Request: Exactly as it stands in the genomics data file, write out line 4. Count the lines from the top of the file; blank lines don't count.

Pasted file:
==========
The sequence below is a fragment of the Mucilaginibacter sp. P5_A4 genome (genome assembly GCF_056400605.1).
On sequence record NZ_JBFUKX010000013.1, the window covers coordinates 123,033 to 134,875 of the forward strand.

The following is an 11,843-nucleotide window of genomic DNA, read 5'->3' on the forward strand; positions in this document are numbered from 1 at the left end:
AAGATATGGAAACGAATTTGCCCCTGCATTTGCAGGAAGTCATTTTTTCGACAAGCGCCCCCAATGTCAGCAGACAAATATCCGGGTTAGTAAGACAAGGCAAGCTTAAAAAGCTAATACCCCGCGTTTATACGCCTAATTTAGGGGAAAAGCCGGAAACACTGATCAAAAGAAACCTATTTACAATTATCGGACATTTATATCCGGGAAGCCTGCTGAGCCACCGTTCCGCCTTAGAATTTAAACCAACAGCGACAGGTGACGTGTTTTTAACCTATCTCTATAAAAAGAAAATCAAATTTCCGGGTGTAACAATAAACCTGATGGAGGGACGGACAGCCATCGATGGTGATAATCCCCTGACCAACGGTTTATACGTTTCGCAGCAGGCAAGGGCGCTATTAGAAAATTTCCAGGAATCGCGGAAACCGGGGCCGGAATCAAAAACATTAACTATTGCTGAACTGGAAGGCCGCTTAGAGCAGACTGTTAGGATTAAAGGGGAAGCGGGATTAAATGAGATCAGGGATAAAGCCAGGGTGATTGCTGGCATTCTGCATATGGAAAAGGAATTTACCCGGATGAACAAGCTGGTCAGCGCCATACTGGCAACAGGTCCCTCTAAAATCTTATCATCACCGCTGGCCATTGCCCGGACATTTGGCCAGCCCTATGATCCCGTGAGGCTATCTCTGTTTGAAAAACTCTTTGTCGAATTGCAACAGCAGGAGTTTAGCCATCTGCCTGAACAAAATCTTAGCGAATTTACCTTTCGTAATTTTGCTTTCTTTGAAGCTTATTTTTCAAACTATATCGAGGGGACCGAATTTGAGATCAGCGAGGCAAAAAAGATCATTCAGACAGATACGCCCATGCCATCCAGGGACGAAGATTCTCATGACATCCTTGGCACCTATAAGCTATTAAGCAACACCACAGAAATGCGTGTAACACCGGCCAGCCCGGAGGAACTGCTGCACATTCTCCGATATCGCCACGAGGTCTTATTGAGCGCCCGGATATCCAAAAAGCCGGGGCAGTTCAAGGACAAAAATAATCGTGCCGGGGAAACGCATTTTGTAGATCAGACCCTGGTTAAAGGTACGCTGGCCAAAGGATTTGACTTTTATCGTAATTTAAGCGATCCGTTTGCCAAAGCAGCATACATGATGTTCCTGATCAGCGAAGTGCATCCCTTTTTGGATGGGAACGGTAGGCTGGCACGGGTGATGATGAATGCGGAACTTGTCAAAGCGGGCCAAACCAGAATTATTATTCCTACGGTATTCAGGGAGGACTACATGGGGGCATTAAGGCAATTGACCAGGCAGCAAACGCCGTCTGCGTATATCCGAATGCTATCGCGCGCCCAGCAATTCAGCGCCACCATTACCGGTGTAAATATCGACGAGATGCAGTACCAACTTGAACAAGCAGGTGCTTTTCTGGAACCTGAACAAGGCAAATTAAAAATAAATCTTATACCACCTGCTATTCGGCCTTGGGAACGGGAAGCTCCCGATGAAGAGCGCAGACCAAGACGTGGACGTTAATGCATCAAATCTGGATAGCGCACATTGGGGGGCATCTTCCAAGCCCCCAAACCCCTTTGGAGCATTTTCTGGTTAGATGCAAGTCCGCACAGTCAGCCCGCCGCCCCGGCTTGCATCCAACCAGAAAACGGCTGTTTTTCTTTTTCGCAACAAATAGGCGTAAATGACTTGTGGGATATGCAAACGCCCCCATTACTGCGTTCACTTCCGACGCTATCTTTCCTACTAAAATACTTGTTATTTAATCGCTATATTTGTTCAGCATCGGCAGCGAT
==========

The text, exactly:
AAGATATGGAAACGAATTTGCCCCTGCATTTGCAGGAAGTCATTTTTTCGACAAGCGCCCCCAATGTCAGCAGACAAATATCCGGGTTAGTAAGACAAGGCAAGCTTAAAAAGCTAATACCCCGCGTTTATACGCCTAATTTAGGGGAAAAGCCGGAAACACTGATCAAAAGAAACCTATTTACAATTATCGGACATTTATATCCGGGAAGCCTGCTGAGCCACCGTTCCGCCTTAGAATTTAAACCAACAGCGACAGGTGACGTGTTTTTAACCTATCTCTATAAAAAGAAAATCAAATTTCCGGGTGTAACAATAAACCTGATGGAGGGACGGACAGCCATCGATGGTGATAATCCCCTGACCAACGGTTTATACGTTTCGCAGCAGGCAAGGGCGCTATTAGAAAATTTCCAGGAATCGCGGAAACCGGGGCCGGAATCAAAAACATTAACTATTGCTGAACTGGAAGGCCGCTTAGAGCAGACTGTTAGGATTAAAGGGGAAGCGGGATTAAATGAGATCAGGGATAAAGCCAGGGTGATTGCTGGCATTCTGCATATGGAAAAGGAATTTACCCGGATGAACAAGCTGGTCAGCGCCATACTGGCAACAGGTCCCTCTAAAATCTTATCATCACCGCTGGCCATTGCCCGGACATTTGGCCAGCCCTATGATCCCGTGAGGCTATCTCTGTTTGAAAAACTCTTTGTCGAATTGCAACAGCAGGAGTTTAGCCATCTGCCTGAACAAAATCTTAGCGAATTTACCTTTCGTAATTTTGCTTTCTTTGAAGCTTATTTTTCAAACTATATCGAGGGGACCGAATTTGAGATCAGCGAGGCAAAAAAGATCATTCAGACAGATACGCCCATGCCATCCAGGGACGAAGATTCTCATGACATCCTTGGCACCTATAAGCTATTAAGCAACACCACAGAAATGCGTGTAACACCGGCCAGCCCGGAGGAACTGCTGCACATTCTCCGATATCGCCACGAGGTCTTATTGAGCGCCCGGATATCCAAAAAGCCGGGGCAGTTCAAGGACAAAAATAATCGTGCCGGGGAAACGCATTTTGTAGATCAGACCCTGGTTAAAGGTACGCTGGCCAAAGGATTTGACTTTTATCGTAATTTAAGCGATCCGTTTGCCAAAGCAGCATACATGATGTTCCTGATCAGCGAAGTGCATCCCTTTTTGGATGGGAACGGTAGGCTGGCACGGGTGATGATGAATGCGGAACTTGTCAAAGCGGGCCAAACCAGAATTATTATTCCTACGGTATTCAGGGAGGACTACATGGGGGCATTAAGGCAATTGACCAGGCAGCAAACGCCGTCTGCGTATATCCGAATGCTATCGCGCGCCCAGCAATTCAGCGCCACCATTACCGGTGTAAATATCGACGAGATGCAGTACCAACTTGAACAAGCAGGTGCTTTTCTGGAACCTGAACAAGGCAAATTAAAAATAAATCTTATACCACCTGCTATTCGGCCTTGGGAACGGGAAGCTCCCGATGAAGAGCGCAGACCAAGACGTGGACGTTAATGCATCAAATCTGGATAGCGCACATTGGGGGGCATCTTCCAAGCCCCCAAACCCCTTTGGAGCATTTTCTGGTTAGATGCAAGTCCGCACAGTCAGCCCGCCGCCCCGGCTTGCATCCAACCAGAAAACGGCTGTTTTTCTTTTTCGCAACAAATAGGCGTAAATGACTTGTGGGATATGCAAACGCCCCCATTACTGCGTTCACTTCCGACGCTATCTTTCCTACTAAAATACTTGTTATTTAATCGCTATATTTGTTCAGCATCGGCAGCGAT